Guinea may provide answers on Ebola vaccine
TORONTO – When research teams planning clinical trials of Ebola vaccines were divvying up West Africa last fall, no one wanted Guinea.
Six months later the last player chosen seems likely to be the only one capable of crossing the finish line. The best hope this outbreak will prove an Ebola vaccine works now rests with the West African country where it began.
“We are firmly convinced we will get results,” says Dr. Marie-Paule Kieny, a senior World Health Organization official who is principal investigator of the Guinea vaccine trials, which are testing a vaccine made at Canada’s National Microbiology Laboratory in Winnipeg.
“There are enough cases. We are scaling up.”
Kieny, who is spearheading the WHO’s efforts to develop and deploy Ebola vaccines and drugs, says there were fears Guineans might resist being vaccinated, but that hasn’t been the case. “Absolutely no problem,” she reports.
The irony of the situation — that Guinea might provide the till-now elusive answer — isn’t lost on the partners in the consortium conducting the trials there. They include the WHO, Guinea’s Ministry of Health, Medecins Sans Frontieres and the Norwegian Institute of Public Health. Funding comes from a variety of sources, including Canada and the British charity Wellcome Trust.
When parties planning the studies met at the WHO’s Geneva headquarters in October, Liberia and Sierra Leone appeared to be far more fertile ground. Guinea’s health infrastructure was considered too rudimentary, and villages in some affected parts of the country were refusing to co-operate with Ebola response teams.
Scientists from the U.S. National Institutes of Health selected Liberia for a large randomized trial testing the two leading vaccines, one designed at the NIH and developed by GSK, the other created at Winnipeg and developed by NewLink Genetics and Merck.
The U.S. Centers for Disease Control opted for Sierra Leone, where it will test only one vaccine, the Winnipeg lab’s rVSV-ZEBOV.
But leaving out Guinea was both politically indefensible and unfair. So a consortium led by the WHO agreed to conduct two trials there — one involving vaccination of front-line workers and the other a ring vaccination scheme designed to see if Ebola’s spread could be stopped by vaccinating people who had been in contact with cases.
Some rings of contacts of new cases are being offered vaccine immediately while others are randomly assigned to receive vaccine after a three-week delay. There should be fewer secondary cases among the immediately vaccinated contacts if the vaccine works.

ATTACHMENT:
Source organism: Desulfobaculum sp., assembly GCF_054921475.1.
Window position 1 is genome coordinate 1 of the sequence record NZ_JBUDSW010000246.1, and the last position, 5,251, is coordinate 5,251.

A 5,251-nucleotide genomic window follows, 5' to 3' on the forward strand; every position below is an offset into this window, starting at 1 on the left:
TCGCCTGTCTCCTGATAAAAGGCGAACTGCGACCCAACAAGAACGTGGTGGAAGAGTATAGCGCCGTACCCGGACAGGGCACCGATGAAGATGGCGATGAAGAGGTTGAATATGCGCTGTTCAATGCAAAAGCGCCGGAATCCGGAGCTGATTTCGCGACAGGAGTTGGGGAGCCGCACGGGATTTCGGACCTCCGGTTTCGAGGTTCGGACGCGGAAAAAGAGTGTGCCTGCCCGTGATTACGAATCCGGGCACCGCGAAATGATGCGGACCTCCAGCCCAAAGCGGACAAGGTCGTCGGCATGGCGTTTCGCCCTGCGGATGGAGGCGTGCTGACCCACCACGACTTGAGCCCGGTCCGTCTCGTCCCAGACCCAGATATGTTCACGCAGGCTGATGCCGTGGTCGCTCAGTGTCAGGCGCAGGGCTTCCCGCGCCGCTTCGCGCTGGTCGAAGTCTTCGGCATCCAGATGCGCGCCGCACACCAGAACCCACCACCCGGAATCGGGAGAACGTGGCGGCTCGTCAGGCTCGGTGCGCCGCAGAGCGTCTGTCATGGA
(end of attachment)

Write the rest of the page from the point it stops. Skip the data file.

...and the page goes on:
It is this trial that is now expected to provide evidence of effectiveness — if rVSV-ZEBOV protects people as well as it protects primates from Ebola.
In Sierra Leone, the CDC hasn’t yet started to vaccinate the health-care workers and ambulance drivers it hopes to enrol in its study. With the outbreak slowing there, chances that this trial will prove the vaccine works are waning.
It is impossible to show that a vaccine is protective in a setting where even unvaccinated people aren’t contracting the disease.
With only one case reported since mid-February, Liberia’s outbreak seems to have been extinguished. Barring a disaster, the large NIH trial there will not be able to determine if the vaccines are effective, says Dr. John-Arne Rottingen, director of the division of infectious disease control at the Norwegian Institute of Public Health.
Dr. Jeremy Farrar, who heads the Wellcome Trust, says it’s critical that those efforts continue, even if they are unlikely to answer the key question. The outbreak isn’t over, Farrar warns, and flare-ups could occur.
Even if they don’t, he notes those trials will produce valuable data showing how well the vaccines are tolerated. Moreover, blood samples from some of the volunteers will reveal both how rapidly antibodies were produced and whether they are fleeting or lasting.
The journal Science recently reported the team behind the Liberia trial was exploring the possibility of moving into Guinea, news that provoked consternation within the WHO consortium.
Rottingen says Ebola activity in Guinea is concentrated in three prefectures, spots where the WHO trial is already operating. Running two large trials in the same area would jeopardize the possibility of finding results, he suggests. And elsewhere in the country the rate of new cases is too low to make a trial feasible.
The two groups are now in talks to see if accommodations can be made. (The lead for the NIH trial, Dr. Clifford Lane, declined to be interviewed at this time.)
It would take time for the NIH trial to get all the approvals needed to move into Guinea, and Rottingen says it is conceivable that the current studies may be completed by the time the NIH group would be ready. The plan is to complete nearly 200 vaccination rings by mid-June.
That might solve one problem, but raise another. If the ring vaccination trial shows rVSV-ZEBOV is protective, the NIH-led study would probably have to be revised, Rottingen suggests.
It is currently designed to test the two vaccines against a placebo — an injection of salt water. But it would be considered unethical to assign some people to get a placebo shot if there is a vaccine that is known to protect against Ebola. That would mean the GSK vaccine would likely have to be tested against rVSV-ZEBOV — which can be a higher bar to clear.